Activated ClpP kills persisters and eradicates a chronic biofilm infection

B. P. Conlon, Northeastern University
E. S. Nakayasu, Pacific Northwest National Laboratory
Laura E. Fleck, Northeastern University
M. D. LaFleur, Arietis Corporation
V. M. Isabella, Northeastern University
K. Coleman, Arietis Corporation
Steven N. Leonard, Ohio Northern University
R. D. Smith, Pacific Northwest National Laboratory
J. N. Adkins, Pacific Northwest National Laboratory
Kim Lewis, Northeastern University

This article was created while Prof. Steven Leonard was part of Northeastern University's Bouvé College of Health Sciences, School of Pharmacy, in Boston, Massachusetts.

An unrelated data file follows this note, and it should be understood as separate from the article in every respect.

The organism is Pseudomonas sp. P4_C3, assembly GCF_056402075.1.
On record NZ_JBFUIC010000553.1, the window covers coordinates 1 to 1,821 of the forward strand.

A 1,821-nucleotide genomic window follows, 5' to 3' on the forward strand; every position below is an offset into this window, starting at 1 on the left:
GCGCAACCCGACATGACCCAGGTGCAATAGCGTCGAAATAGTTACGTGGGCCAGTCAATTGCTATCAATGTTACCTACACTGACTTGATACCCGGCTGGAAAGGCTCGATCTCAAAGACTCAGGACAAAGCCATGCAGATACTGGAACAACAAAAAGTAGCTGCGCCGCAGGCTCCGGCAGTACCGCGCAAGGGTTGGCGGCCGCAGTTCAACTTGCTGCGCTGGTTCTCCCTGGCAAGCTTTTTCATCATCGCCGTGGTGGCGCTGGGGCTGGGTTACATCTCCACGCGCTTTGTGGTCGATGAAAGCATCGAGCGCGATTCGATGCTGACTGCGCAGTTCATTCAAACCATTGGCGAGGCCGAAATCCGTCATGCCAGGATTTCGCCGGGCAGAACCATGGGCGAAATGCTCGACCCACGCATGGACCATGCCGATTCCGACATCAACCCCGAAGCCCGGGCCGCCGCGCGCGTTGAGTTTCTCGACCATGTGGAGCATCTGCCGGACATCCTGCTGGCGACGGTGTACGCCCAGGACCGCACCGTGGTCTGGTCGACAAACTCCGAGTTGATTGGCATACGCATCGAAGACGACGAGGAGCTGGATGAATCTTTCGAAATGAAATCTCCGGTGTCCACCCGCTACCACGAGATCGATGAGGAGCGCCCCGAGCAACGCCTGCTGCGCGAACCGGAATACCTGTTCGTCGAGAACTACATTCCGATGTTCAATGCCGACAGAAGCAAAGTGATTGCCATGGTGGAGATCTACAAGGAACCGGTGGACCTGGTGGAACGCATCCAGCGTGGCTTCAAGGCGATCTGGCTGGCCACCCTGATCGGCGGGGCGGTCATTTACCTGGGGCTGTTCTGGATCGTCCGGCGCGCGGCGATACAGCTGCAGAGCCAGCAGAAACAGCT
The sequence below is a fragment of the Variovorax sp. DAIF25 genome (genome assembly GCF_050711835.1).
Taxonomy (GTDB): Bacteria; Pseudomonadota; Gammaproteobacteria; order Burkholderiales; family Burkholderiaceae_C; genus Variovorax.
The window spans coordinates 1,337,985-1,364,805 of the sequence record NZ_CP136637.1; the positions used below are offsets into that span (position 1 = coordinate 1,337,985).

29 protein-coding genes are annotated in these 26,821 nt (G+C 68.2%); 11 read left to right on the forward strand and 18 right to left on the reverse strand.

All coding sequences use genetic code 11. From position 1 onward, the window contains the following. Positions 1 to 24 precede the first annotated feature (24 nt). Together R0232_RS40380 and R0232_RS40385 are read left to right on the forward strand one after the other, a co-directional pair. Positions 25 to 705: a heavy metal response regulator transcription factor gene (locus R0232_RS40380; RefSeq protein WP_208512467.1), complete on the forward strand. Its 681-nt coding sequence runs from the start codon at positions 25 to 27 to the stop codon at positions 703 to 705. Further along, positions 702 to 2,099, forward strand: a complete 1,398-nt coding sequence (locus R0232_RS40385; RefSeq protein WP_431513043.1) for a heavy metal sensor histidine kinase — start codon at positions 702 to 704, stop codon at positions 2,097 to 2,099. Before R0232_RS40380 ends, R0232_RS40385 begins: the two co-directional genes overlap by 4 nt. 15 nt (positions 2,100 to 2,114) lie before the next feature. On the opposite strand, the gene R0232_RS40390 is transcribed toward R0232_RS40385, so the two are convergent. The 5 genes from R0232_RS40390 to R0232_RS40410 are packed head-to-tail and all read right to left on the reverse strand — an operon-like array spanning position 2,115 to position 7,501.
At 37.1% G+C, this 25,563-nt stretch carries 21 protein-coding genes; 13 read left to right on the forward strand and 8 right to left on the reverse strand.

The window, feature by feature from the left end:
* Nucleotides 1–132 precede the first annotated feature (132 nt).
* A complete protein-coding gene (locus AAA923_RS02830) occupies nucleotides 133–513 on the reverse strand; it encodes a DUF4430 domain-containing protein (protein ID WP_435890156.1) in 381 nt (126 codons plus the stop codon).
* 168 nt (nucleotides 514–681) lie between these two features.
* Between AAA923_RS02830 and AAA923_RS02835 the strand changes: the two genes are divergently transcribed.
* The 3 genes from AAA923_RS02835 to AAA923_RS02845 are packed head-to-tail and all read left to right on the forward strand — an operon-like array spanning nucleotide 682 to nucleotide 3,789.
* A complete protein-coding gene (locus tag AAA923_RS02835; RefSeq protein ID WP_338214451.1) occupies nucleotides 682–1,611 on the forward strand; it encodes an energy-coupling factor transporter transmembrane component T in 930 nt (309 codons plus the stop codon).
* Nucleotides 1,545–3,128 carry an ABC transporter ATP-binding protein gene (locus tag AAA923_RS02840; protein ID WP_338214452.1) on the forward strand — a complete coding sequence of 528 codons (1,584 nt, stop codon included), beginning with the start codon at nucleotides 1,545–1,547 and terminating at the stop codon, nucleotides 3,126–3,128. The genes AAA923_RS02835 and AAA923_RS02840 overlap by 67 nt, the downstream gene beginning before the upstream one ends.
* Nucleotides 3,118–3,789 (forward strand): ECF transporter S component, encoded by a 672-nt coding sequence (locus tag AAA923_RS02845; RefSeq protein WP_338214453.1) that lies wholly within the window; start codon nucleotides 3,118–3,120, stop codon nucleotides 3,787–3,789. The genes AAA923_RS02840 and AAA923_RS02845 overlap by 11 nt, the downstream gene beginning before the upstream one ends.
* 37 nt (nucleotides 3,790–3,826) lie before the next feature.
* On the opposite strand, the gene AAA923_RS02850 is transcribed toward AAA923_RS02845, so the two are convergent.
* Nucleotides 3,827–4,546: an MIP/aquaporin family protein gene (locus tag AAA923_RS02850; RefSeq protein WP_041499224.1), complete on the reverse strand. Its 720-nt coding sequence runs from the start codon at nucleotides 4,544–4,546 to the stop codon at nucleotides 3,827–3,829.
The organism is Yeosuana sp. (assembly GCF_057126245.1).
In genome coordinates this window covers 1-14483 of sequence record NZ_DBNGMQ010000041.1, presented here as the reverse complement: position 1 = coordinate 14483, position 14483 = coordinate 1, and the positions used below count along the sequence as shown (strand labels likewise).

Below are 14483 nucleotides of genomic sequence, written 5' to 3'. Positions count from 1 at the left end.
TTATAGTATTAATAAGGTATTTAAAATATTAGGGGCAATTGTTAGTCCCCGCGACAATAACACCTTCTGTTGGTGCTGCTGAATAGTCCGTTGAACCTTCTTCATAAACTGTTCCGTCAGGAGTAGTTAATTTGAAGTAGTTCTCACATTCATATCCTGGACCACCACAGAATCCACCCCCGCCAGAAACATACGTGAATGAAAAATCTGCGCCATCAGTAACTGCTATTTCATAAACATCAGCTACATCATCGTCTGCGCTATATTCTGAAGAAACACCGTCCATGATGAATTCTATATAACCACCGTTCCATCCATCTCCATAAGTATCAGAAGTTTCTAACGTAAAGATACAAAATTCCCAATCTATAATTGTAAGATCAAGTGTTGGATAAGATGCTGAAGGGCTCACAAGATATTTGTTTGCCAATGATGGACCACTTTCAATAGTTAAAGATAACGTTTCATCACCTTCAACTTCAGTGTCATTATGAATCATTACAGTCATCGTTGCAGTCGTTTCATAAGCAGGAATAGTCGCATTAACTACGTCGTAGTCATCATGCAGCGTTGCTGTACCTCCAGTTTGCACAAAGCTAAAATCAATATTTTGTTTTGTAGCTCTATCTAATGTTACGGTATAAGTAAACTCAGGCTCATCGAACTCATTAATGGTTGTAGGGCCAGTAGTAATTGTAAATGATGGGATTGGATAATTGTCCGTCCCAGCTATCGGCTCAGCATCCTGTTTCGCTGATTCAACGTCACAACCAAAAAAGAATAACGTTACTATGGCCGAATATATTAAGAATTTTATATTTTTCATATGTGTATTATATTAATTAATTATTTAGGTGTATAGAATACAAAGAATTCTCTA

Chronic infections are difficult to treat with antibiotics but are caused primarily by drug-sensitive pathogens. Dormant persister cells that are tolerant to killing by antibiotics are responsible for this apparent paradox. Persisters are phenotypic variants of normal cells and pathways leading to dormancy are redundant, making it challenging to develop anti-persister compounds. Biofilms shield persisters from the immune system, suggesting that an antibiotic for treating a chronic infection should be able to eradicate the infection on its own. We reasoned that a compound capable of corrupting a target in dormant cells will kill persisters. The acyldepsipeptide antibiotic (ADEP4) has been shown to activate the ClpP protease, resulting in death of growing cells. Here we show that ADEP4-activated ClpP becomes a fairly nonspecific protease and kills persisters by degrading over 400 proteins, forcing cells to self-digest. Null mutants of clpP arise with high probability, but combining ADEP4 with rifampicin produced complete eradication of Staphylococcus aureus biofilms in vitro and in a mouse model of a chronic infection. Our findings indicate a general principle for killing dormant cells—activation and corruption of a target, rather than conventional inhibition. Eradication of a biofilm in an animal model by activating a protease suggests a realistic path towards developing therapies to treat chronic infections.